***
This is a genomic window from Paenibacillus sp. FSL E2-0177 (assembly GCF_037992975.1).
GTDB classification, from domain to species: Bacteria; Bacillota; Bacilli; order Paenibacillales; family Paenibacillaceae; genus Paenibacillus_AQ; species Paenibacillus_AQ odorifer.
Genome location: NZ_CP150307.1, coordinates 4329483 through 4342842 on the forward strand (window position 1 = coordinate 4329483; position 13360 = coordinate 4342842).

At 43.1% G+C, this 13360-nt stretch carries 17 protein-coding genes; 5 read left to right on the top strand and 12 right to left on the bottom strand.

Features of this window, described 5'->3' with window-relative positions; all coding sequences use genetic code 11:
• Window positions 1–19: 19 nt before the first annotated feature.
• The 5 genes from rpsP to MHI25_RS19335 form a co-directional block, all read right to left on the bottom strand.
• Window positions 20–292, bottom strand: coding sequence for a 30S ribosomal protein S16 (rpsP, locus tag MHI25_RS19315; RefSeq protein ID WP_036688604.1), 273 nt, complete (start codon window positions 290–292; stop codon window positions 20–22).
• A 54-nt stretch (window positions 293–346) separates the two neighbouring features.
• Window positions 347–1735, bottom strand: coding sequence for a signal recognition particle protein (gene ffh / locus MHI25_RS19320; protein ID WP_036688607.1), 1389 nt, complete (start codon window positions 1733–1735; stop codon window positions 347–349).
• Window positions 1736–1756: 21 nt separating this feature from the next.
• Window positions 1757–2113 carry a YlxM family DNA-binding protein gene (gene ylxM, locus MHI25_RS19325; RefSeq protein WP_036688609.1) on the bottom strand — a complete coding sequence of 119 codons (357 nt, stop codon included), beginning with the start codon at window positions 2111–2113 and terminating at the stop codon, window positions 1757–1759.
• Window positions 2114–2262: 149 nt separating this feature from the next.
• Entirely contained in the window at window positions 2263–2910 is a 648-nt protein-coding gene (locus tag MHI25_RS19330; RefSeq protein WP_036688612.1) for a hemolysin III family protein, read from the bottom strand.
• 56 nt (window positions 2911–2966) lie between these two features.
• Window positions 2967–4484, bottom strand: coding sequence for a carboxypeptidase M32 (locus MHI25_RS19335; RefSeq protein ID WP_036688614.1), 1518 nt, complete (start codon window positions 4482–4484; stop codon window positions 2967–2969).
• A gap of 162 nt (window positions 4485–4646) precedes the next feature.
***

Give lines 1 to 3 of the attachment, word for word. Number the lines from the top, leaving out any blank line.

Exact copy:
This is a genomic window from Paenibacillus sp. FSL E2-0177 (assembly GCF_037992975.1).
GTDB classification, from domain to species: Bacteria; Bacillota; Bacilli; order Paenibacillales; family Paenibacillaceae; genus Paenibacillus_AQ; species Paenibacillus_AQ odorifer.
Genome location: NZ_CP150307.1, coordinates 4329483 through 4342842 on the forward strand (window position 1 = coordinate 4329483; position 13360 = coordinate 4342842).